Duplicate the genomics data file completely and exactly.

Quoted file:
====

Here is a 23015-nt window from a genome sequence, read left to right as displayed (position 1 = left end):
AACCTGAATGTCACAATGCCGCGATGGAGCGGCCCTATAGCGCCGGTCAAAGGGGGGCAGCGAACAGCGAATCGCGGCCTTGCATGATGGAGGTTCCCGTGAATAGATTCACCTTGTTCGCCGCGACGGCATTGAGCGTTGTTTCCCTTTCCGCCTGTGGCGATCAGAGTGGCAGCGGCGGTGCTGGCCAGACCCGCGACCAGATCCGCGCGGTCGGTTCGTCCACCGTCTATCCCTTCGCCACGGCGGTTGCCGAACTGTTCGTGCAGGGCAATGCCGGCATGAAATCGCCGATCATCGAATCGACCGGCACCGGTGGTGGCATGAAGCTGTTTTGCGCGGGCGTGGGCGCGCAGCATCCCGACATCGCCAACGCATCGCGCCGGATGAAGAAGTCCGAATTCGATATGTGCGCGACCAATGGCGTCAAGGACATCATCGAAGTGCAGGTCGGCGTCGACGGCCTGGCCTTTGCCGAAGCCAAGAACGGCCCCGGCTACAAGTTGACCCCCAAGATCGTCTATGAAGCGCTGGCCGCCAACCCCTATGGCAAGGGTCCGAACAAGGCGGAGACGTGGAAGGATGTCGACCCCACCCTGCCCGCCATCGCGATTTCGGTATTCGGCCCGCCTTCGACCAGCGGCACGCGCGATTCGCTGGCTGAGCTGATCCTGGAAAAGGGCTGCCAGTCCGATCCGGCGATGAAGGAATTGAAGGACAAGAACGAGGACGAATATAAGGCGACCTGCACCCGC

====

Here is a 23015-nt window from a genome sequence, read left to right as displayed (position 1 = left end):
AACCTGAATGTCACAATGCCGCGATGGAGCGGCCCTATAGCGCCGGTCAAAGGGGGGCAGCGAACAGCGAATCGCGGCCTTGCATGATGGAGGTTCCCGTGAATAGATTCACCTTGTTCGCCGCGACGGCATTGAGCGTTGTTTCCCTTTCCGCCTGTGGCGATCAGAGTGGCAGCGGCGGTGCTGGCCAGACCCGCGACCAGATCCGCGCGGTCGGTTCGTCCACCGTCTATCCCTTCGCCACGGCGGTTGCCGAACTGTTCGTGCAGGGCAATGCCGGCATGAAATCGCCGATCATCGAATCGACCGGCACCGGTGGTGGCATGAAGCTGTTTTGCGCGGGCGTGGGCGCGCAGCATCCCGACATCGCCAACGCATCGCGCCGGATGAAGAAGTCCGAATTCGATATGTGCGCGACCAATGGCGTCAAGGACATCATCGAAGTGCAGGTCGGCGTCGACGGCCTGGCCTTTGCCGAAGCCAAGAACGGCCCCGGCTACAAGTTGACCCCCAAGATCGTCTATGAAGCGCTGGCCGCCAACCCCTATGGCAAGGGTCCGAACAAGGCGGAGACGTGGAAGGATGTCGACCCCACCCTGCCCGCCATCGCGATTTCGGTATTCGGCCCGCCTTCGACCAGCGGCACGCGCGATTCGCTGGCTGAGCTGATCCTGGAAAAGGGCTGCCAGTCCGATCCGGCGATGAAGGAATTGAAGGACAAGAACGAGGACGAATATAAGGCGACCTGCACCCGC